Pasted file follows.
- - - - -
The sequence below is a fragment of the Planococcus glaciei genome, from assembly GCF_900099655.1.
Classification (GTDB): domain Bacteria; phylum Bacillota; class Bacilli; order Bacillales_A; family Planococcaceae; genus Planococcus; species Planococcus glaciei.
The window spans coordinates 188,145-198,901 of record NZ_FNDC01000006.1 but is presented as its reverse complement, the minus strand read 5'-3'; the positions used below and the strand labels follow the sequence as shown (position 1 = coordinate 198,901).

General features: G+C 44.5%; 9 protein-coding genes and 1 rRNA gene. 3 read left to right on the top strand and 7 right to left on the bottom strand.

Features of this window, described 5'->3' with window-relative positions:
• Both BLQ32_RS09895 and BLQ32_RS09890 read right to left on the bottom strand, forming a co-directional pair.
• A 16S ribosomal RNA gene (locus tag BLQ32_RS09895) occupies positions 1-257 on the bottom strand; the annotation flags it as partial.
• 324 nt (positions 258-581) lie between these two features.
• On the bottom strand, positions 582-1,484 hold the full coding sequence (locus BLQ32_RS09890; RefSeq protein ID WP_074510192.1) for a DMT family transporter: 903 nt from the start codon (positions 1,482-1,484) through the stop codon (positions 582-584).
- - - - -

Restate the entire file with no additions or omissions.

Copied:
The sequence below is a fragment of the Planococcus glaciei genome, from assembly GCF_900099655.1.
Classification (GTDB): domain Bacteria; phylum Bacillota; class Bacilli; order Bacillales_A; family Planococcaceae; genus Planococcus; species Planococcus glaciei.
The window spans coordinates 188,145-198,901 of record NZ_FNDC01000006.1 but is presented as its reverse complement, the minus strand read 5'-3'; the positions used below and the strand labels follow the sequence as shown (position 1 = coordinate 198,901).

General features: G+C 44.5%; 9 protein-coding genes and 1 rRNA gene. 3 read left to right on the top strand and 7 right to left on the bottom strand.

Features of this window, described 5'->3' with window-relative positions:
• Both BLQ32_RS09895 and BLQ32_RS09890 read right to left on the bottom strand, forming a co-directional pair.
• A 16S ribosomal RNA gene (locus tag BLQ32_RS09895) occupies positions 1-257 on the bottom strand; the annotation flags it as partial.
• 324 nt (positions 258-581) lie between these two features.
• On the bottom strand, positions 582-1,484 hold the full coding sequence (locus BLQ32_RS09890; RefSeq protein ID WP_074510192.1) for a DMT family transporter: 903 nt from the start codon (positions 1,482-1,484) through the stop codon (positions 582-584).